Twelve years ago, Shirlondra Brooks decided she would never again have another child. Depending on your own experiences in the workplace, you may or may not be surprised by what spurred her decision.
“When I became pregnant in 2005, I marched straight to HR to help sort through my options in terms of short-term disability for pregnancy and maternity leave,” says Brooks. “HR informed me that every employee is given up to 12 weeks of ‘maternity leave’ with no pay.”
The United States remains the only industrialized nation without paid family leave. With only 13 percent of private employers offering paid leave as a benefit, the option left for most American workers who need time off to care for themselves or their loved ones is the Family and Medical Leave Act (FMLA). Passed in 1993 in part through the advocacy of groups like Women Employed, FMLA allows eligible employees to take up to 12 weeks of unpaid, job-protected leave in the event of a new child, or to care for themselves or a family member with a serious medical condition.
FMLA has undoubtedly benefited millions and helped make workplaces more family friendly. But 40 percent of the workforce isn’t eligible to take leave through the FMLA, and millions of American workers who are eligible can’t afford to take unpaid leave. Every day across the country, working people have to weigh taking needed time off against losing a paycheck, their health insurance, or even their job.
Shirlondra is all too familiar with that dilemma, as the only paid time off she had to welcome and bond with her new child was 10 days of vacation and sick time. She’d already exhausted most of those on prenatal visits to the doctor, she says. “So I went on maternity leave with no benefits, which forced me to return to work earlier than the expected 12 weeks.”
While the lack of pay was a major factor in Shirlondra’s early return to work after giving birth, fear of losing her job was another. “During my time off, I was plagued with phone calls and even had two home visits from the leadership and administrative staff.”
Twelve years after that experience – and 25 years after the passage of FMLA – America continues to lag behind the rest of the developed world when it comes to its family leave policies. Zero Weeks, a film exploring the impact on working families and the cost of doing nothing, premieres in Chicago this week. It continues a national conversation that has grown more urgent, with New York recently joining the list of states enacting policies to address this American crisis.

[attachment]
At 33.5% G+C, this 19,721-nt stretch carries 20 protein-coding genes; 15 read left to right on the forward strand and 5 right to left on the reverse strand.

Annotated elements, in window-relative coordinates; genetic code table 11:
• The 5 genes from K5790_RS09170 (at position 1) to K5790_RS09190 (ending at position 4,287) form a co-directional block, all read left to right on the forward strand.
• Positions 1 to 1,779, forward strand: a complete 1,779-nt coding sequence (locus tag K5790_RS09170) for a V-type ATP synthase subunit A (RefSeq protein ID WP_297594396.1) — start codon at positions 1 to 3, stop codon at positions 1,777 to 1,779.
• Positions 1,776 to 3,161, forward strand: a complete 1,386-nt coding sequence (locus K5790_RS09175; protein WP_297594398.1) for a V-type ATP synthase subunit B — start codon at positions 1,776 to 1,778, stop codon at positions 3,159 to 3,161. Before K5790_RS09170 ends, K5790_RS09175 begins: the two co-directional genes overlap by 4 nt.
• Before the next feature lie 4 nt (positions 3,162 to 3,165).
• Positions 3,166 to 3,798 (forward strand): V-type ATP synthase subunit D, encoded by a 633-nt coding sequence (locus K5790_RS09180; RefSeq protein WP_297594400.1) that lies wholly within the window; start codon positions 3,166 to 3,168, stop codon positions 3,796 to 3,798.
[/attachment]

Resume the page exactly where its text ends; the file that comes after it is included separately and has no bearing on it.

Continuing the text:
With the proposed Illinois Family Insurance Act, we could be the next to lead the way. The bill would provide partially-paid leave for all workers in Illinois, while also recognizing the diversity of America’s families with a more expansive definition of who qualifies as a family member. The importance of that recognition isn’t lost on working women like Jessie Gotsdiner, whose parents had to navigate the outdated family definitions that inform many leave policies when they adopted their daughter from South Korea in 1990.
Her father, an attorney, had the flexibility of reducing his hours at work so he could spend time with their new child. Her mother, who was also an attorney, could only use a week of vacation to be with her newly arrived daughter because adoptive mothers did not qualify for maternity leave.
“Frankly, it’s a little insulting,” says Jessie today. “I was given up for adoption simply because I was a girl. Shouldn’t my parents’ selfless act have warranted parental leave like any other couple with a new baby?”
Whatever the individual circumstances, nearly everyone will need to take time away from work at some point in their lives to deal with a serious personal or family illness, or to care for a new child. It’s past time that our leaders realize zero weeks for managing these life events could never be enough.
Watch the trailer below:
(Photo courtesy of “Zero Weeks”)